Does finite element simulation have a role to play in foot and ankle surgery?
E. Pegg, H. Chen, C. Brockett, A. Gulati, J. Mangwani
1University of Bath, Department of Mechanical Engineering, Bath, United Kingdom
2University of Leeds, School of Mechanical Engineering, Leeds, United Kingdom
3Sandwell and West Birmingham NHS Trust, West Bromwich, United Kingdom
4University Hospitals of Leicester NHS Trust, Leicester, United Kingdom
Finite Element Analysis (FEA) can provide invaluable insight into the mechanical function of the joints and long bones. For the hip and knee numerous validated FEA models have been successfully developed to study forces, stress and strain patterns and to predict failure of implants. The foot and ankle complex, however, consists of multiple bones and articulations and is heavily reliant on soft tissues for stability with complex material behaviours. These features mean that such FEA simulations require more computational effort and expertise to simulate, which is a significant barrier to research in this area. Consequently very little progress has been made despite the potential of this methodology.
The goal of this research project is to facilitate the use of FEA of the foot and ankle through creation of an open-source ankle model, which could be mapped on to patient-specific scans. A preliminary model has been created using the open CT dataset: Visible Human Project Female (National Library of Medicine). The model was created using open-source FEA software, FEBio (University of Utah). Linear materials were assigned to the bones (E=7300MPa, ν=0.3, ρ=1730kg/m3) and cartilage (E=10MPa, ν=0.4, ρ=1100kg/m3). Spring elements were used to represent the ligaments with properties taken from Mondal et al. . A standing load case was modelled, assuming even distribution of load between the feet, and the results match closely to published work.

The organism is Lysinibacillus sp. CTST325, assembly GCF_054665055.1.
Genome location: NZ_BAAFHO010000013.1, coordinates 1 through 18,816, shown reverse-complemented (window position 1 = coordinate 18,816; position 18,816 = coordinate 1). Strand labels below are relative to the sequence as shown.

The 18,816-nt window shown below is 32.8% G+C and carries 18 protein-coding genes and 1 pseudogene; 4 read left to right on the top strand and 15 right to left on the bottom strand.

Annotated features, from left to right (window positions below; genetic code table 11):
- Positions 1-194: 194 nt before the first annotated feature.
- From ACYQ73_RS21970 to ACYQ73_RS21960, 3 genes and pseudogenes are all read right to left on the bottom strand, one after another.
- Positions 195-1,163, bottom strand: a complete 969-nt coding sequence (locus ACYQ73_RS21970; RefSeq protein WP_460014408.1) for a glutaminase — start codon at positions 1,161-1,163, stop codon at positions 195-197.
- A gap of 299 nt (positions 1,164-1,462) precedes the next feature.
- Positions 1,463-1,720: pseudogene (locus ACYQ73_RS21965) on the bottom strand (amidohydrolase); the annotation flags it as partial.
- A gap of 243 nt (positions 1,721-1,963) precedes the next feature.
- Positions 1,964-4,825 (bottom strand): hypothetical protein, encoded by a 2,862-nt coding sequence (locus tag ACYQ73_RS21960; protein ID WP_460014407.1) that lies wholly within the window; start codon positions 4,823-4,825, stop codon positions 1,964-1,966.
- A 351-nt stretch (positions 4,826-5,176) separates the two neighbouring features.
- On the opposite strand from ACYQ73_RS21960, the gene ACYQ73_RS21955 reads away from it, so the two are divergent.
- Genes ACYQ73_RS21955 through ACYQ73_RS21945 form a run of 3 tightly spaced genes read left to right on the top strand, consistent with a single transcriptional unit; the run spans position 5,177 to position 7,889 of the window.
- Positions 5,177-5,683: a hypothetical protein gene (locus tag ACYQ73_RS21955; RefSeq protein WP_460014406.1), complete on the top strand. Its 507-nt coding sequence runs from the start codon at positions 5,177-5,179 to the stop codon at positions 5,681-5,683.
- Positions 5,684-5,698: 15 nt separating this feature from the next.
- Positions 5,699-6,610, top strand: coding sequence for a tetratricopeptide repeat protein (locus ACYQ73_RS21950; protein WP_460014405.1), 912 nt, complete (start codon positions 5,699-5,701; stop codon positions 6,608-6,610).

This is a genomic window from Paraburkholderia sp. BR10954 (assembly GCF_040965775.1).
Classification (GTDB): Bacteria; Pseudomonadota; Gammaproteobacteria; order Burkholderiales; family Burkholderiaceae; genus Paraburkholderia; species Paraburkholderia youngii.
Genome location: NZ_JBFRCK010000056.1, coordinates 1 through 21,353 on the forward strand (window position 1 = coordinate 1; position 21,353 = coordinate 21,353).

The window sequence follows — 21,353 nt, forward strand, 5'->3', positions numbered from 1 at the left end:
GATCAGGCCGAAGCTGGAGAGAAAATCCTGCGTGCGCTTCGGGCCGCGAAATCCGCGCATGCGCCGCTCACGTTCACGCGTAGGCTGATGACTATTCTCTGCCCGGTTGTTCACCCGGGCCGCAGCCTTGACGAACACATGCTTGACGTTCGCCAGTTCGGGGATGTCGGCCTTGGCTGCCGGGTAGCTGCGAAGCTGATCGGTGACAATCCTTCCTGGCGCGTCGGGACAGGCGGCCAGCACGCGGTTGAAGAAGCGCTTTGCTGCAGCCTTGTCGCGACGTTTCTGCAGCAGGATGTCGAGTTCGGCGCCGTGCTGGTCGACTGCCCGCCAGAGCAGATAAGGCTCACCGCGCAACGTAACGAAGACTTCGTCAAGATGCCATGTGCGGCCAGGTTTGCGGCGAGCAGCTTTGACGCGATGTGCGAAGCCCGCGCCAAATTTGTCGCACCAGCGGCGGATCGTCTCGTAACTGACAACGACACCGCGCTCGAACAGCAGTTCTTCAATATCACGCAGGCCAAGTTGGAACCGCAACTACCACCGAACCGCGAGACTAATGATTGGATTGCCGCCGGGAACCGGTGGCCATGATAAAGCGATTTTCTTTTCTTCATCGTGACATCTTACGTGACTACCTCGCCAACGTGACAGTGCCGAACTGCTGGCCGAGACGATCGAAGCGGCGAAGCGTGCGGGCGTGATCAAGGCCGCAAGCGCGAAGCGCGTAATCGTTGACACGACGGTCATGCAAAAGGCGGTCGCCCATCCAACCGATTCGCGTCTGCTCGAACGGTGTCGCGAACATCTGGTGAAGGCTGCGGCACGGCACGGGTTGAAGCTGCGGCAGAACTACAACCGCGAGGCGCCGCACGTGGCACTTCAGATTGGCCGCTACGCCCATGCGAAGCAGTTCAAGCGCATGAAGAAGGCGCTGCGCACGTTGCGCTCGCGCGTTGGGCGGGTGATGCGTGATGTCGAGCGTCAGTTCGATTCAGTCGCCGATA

This model is a promising first step and future work will incorporate more complexity to better represent the soft tissues, different patient geometries and load cases; which could revolutionise research into foot and ankle conditions. It will provide a valuable tool for simulating mechanical testing conditions on a human ankle joint without the necessity of complex, and often expensive, in-vitro or in-vivo experiments.
 Mondal et al. (2017). J Orthop, 14(3), 329–335.
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